Finding Help in Dark Times

This article brings attention to all the available help in our communities. "There's no shame in asking for help", the group says.

By Luke Hendry, The Intelligencer

Thursday, July 13, 2017 10:26:50 EDT PM

Feels of depression, sadness, anger, numbness, worry and more are normal in times of grief and other stressful situations, experts say. But help is just a click or phone call away, with free support, counselling, and more - all confidential and without judgement.

Tips on managing grief and finding local mental health support are listed the end of this article.

 If you're hurting, there are people ready, waiting and wanting to help you.

 Area mental health professionals are encouraging people of all ages to let them provide some relief, whether it's grief caused by loss, troubles with anxiety, depression or more.

It's a message prompted by the sudden death of a popular Belleville teenager during her Cuban vacation.

Alexandra Sagriff, 18, died July 6 while she and friends were on a graduation trip. Few details about her death have been released.

Those who knew her and strangers alike have reacted with sadness and shock.

Such feelings are normal, the mental health workers say. The feelings will ease, given time – but if they don't, it's time to seek support.

Prompted by the public mourning of Sagriff, a promising athlete from a well-known family, a group of counsellors and administrators of area agencies gathered for an interview at Youthab's downtown Belleville office Thursday to share advice.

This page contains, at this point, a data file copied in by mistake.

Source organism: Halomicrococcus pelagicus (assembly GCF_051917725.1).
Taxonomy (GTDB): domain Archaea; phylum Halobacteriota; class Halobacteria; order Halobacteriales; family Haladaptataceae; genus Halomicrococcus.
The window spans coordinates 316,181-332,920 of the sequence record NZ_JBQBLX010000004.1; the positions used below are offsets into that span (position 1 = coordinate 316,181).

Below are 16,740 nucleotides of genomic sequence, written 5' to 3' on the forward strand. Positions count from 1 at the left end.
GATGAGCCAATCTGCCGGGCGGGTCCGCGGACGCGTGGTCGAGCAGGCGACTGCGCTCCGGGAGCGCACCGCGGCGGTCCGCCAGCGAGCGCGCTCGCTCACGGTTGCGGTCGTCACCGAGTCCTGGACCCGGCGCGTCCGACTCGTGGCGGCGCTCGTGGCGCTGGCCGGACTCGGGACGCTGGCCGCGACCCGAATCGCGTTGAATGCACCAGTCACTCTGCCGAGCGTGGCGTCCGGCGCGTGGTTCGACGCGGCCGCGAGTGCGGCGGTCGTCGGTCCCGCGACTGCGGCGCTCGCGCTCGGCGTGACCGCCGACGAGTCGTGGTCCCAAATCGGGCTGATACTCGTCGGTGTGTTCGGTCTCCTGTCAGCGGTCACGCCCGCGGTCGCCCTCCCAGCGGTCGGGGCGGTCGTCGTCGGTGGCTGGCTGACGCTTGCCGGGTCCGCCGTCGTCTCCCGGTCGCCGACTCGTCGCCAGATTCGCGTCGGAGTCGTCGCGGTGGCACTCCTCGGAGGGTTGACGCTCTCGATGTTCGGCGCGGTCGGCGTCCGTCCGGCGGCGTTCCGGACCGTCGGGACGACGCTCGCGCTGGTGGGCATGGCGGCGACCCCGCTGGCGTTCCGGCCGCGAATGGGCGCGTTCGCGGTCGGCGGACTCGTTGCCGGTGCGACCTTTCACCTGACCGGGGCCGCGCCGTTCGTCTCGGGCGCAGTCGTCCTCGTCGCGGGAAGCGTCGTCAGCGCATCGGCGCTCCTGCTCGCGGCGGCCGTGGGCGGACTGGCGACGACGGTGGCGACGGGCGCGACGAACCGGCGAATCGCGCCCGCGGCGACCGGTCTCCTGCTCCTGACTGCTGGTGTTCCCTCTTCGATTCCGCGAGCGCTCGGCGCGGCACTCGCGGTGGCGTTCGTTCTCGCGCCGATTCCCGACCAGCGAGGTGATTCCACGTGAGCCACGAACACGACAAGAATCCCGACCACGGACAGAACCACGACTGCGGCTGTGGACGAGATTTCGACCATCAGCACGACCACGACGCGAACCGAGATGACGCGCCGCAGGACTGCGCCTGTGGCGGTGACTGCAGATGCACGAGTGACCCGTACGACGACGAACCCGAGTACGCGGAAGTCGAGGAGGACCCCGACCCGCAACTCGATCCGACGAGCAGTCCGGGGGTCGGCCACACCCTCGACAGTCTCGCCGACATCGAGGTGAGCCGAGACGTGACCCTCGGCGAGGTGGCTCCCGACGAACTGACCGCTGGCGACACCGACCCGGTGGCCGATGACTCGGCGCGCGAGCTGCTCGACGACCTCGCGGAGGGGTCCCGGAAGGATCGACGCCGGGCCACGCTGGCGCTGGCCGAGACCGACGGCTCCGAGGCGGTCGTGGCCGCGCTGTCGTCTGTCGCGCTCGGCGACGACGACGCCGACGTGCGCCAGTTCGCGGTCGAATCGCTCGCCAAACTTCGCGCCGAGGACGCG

They said they want people to know help is available at any time, regardless of whether it's related to death.

“There might be a lot of shock or denial right now,” said mental health therapist Jennifer Corelli of Belleville-based Youthab. “Even though they may not need us today, we're here tomorrow.”

“Some people may be surprised that they have no reaction, even when everyone else is crying,” said fellow therapist Tanisha Vriesema. “That numbness … that's normal, too.”

When bad things happen, they said, look to familiar faces.

“Connect with those that are important to you,” said Mike Whiteman, the director of clinical counselling for Addictions and Mental Health Services-Hastings Prince Edward.

Not everyone needs clinical counselling, he said, and for many, talking with family and friends may be enough.

But if what a person is feeling becomes complicated or severe – such as by creating major changes in behaviour, appetite, sleep loss, or thoughts of suicide or self-harm – then it's time to call a professional, he said. That may be a family doctor, someone at a Community Health Centre, a social worker, family health team member, or school therapist.

There's no shame in asking for help, the group said.

Open Line, Open Mind is a free referral service for Hastings and Prince Edward Counties operated by Quinte Health Care. If you're not sure where to start, call the hotline at 1-888-757-7766 or 310-OPEN. People ages 16 and older can book free therapy or find another service.